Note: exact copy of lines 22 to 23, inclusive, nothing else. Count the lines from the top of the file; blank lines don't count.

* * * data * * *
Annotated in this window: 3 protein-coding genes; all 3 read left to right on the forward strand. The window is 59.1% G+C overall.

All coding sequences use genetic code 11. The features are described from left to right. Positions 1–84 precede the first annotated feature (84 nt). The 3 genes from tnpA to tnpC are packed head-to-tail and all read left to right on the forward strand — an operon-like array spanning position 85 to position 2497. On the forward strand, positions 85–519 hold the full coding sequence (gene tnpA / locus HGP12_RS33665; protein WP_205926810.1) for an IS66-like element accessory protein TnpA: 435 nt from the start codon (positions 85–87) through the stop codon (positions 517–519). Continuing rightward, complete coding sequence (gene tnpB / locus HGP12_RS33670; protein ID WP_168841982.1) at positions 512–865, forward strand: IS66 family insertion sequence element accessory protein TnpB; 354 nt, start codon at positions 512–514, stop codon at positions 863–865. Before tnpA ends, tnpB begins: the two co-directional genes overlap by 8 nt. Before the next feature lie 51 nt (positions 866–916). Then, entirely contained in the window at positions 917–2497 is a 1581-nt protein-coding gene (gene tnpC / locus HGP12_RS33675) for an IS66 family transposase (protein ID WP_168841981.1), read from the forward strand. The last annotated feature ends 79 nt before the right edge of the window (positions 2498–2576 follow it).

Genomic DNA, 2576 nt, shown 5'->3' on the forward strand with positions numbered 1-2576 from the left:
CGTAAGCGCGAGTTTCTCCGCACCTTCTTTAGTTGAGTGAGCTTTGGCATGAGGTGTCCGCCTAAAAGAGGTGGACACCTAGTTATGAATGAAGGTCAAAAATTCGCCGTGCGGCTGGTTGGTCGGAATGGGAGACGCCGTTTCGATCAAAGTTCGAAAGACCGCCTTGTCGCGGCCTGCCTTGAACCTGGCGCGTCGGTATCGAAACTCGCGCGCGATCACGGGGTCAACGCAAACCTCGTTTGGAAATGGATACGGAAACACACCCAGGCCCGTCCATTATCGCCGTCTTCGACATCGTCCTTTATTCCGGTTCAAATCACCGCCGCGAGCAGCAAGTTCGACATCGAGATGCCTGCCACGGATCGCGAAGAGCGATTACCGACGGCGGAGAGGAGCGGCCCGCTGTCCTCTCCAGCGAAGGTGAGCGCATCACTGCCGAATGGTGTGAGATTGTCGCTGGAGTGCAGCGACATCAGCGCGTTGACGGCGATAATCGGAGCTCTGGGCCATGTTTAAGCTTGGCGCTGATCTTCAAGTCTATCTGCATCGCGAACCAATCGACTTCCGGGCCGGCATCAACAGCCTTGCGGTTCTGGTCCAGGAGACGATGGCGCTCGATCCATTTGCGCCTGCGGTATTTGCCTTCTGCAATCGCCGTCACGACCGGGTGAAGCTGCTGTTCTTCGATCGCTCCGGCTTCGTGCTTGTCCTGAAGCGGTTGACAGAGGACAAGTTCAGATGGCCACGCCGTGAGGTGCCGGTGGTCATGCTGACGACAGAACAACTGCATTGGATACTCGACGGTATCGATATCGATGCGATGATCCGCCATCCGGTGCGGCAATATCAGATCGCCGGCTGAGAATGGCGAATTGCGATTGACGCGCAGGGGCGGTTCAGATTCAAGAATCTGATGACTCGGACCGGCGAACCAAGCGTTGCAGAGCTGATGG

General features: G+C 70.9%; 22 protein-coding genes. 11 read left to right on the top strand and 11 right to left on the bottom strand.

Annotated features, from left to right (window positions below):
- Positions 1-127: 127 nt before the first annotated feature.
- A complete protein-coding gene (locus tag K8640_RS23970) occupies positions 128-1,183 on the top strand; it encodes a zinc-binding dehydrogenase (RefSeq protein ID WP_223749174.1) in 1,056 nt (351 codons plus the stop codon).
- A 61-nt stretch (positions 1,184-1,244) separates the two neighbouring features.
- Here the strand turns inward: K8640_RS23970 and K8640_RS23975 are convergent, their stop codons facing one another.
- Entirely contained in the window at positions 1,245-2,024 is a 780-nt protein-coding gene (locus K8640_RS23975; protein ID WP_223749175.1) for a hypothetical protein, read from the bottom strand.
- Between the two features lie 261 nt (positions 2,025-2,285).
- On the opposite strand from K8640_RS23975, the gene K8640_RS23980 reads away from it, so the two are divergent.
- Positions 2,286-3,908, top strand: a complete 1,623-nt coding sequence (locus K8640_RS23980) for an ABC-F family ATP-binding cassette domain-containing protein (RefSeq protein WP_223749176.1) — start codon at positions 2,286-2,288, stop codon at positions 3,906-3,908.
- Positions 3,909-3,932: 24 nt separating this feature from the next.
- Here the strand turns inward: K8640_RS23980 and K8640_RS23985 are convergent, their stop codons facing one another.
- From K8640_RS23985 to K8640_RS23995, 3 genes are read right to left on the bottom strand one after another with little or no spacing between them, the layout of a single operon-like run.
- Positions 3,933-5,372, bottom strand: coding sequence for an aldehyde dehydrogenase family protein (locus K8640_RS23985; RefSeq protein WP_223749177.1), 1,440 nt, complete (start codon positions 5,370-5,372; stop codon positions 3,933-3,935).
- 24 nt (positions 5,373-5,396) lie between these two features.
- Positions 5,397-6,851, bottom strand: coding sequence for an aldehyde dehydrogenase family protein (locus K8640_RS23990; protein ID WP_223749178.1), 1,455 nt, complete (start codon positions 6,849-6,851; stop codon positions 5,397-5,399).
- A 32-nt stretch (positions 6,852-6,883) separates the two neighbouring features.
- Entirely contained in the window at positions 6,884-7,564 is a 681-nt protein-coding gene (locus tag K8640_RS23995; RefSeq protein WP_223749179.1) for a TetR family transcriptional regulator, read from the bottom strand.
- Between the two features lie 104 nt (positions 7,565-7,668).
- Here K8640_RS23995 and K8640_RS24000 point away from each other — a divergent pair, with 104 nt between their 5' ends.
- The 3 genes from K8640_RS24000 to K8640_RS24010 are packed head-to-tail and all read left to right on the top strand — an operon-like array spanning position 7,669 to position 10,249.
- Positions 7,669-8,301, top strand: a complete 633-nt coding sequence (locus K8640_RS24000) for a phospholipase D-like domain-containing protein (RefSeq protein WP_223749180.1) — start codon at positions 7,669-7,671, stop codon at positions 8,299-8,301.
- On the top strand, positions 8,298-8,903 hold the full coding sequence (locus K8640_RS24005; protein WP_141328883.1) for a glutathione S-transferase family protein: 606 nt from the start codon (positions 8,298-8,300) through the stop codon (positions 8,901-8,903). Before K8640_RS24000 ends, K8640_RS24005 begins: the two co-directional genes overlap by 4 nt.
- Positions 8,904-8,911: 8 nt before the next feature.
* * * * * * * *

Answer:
- Entirely contained in the window at positions 6,884-7,564 is a 681-nt protein-coding gene (locus tag K8640_RS23995; RefSeq protein WP_223749179.1) for a TetR family transcriptional regulator, read from the bottom strand.
- Between the two features lie 104 nt (positions 7,565-7,668).